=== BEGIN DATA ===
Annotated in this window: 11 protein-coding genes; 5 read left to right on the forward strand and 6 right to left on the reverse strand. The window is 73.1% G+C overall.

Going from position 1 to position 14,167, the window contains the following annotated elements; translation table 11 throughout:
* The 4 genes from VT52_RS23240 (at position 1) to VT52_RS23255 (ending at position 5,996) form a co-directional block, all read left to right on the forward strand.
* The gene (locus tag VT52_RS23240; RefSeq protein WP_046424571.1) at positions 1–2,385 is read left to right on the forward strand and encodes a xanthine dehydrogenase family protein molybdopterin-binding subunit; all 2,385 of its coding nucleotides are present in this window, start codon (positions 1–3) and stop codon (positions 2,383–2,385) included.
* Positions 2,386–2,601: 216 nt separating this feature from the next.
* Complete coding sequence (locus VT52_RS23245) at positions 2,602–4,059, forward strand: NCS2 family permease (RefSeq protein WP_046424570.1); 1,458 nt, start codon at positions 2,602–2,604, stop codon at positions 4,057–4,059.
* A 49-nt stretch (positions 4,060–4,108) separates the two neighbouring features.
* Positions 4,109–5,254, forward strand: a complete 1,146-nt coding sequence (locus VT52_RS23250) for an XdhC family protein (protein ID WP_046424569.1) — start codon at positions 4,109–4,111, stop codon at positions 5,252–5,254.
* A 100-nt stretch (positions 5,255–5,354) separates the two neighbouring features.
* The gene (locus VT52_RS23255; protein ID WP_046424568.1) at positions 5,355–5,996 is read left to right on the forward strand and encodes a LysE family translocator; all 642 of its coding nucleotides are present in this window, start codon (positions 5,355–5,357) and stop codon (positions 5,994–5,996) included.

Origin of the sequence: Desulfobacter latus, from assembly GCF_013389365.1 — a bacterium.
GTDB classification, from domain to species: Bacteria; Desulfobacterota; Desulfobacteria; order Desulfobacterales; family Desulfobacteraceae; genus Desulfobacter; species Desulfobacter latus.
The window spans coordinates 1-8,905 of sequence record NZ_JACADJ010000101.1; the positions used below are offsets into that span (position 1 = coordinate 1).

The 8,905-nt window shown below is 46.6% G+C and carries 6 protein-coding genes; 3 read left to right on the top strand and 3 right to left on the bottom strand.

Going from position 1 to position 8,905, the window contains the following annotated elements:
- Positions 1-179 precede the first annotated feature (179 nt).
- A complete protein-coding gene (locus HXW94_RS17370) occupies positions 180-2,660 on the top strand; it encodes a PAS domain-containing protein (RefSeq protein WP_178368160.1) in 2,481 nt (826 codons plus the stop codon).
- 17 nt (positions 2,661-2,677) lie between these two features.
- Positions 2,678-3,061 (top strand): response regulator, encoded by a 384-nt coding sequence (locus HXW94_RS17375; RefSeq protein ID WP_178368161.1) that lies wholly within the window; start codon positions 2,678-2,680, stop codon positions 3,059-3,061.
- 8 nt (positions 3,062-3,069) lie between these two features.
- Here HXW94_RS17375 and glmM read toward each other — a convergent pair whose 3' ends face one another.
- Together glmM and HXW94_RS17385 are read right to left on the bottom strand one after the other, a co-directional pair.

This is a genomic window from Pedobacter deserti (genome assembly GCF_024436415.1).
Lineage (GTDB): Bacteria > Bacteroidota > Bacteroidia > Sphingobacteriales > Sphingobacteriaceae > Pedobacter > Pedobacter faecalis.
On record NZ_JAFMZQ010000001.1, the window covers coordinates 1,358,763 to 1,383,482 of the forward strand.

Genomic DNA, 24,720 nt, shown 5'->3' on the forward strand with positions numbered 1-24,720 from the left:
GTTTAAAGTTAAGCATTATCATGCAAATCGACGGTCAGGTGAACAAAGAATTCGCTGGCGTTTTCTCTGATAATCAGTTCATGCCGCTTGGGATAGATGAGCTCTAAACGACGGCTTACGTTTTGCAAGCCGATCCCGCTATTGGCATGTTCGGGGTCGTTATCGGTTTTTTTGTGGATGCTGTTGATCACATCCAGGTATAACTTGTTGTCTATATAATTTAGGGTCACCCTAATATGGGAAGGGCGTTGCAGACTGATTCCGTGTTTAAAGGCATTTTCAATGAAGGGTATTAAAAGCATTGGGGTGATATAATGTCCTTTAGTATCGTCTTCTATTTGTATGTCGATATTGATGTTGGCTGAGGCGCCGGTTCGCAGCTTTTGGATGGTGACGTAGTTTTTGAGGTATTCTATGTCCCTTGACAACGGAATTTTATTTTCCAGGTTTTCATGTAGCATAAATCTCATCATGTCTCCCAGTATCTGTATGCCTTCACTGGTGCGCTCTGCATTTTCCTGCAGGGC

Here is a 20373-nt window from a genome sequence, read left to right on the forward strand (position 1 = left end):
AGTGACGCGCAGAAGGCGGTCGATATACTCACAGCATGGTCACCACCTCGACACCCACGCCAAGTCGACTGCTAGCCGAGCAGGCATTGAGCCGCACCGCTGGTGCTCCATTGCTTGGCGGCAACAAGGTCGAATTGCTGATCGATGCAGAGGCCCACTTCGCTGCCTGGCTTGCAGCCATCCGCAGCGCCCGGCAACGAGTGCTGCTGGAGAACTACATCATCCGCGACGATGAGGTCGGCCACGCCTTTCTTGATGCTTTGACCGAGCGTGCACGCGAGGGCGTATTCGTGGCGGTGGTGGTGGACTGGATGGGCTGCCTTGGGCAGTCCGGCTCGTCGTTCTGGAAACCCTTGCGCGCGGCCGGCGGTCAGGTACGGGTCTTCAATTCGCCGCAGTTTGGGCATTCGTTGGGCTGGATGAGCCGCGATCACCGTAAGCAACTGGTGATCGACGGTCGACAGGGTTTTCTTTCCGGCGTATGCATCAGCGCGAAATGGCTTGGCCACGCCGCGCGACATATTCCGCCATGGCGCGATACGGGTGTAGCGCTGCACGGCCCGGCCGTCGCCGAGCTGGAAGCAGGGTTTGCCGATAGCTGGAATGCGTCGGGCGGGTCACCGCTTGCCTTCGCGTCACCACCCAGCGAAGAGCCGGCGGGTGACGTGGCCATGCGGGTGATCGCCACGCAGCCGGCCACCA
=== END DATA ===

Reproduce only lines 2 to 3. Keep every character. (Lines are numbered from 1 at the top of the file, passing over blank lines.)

Going from position 1 to position 14,167, the window contains the following annotated elements; translation table 11 throughout:
* The 4 genes from VT52_RS23240 (at position 1) to VT52_RS23255 (ending at position 5,996) form a co-directional block, all read left to right on the forward strand.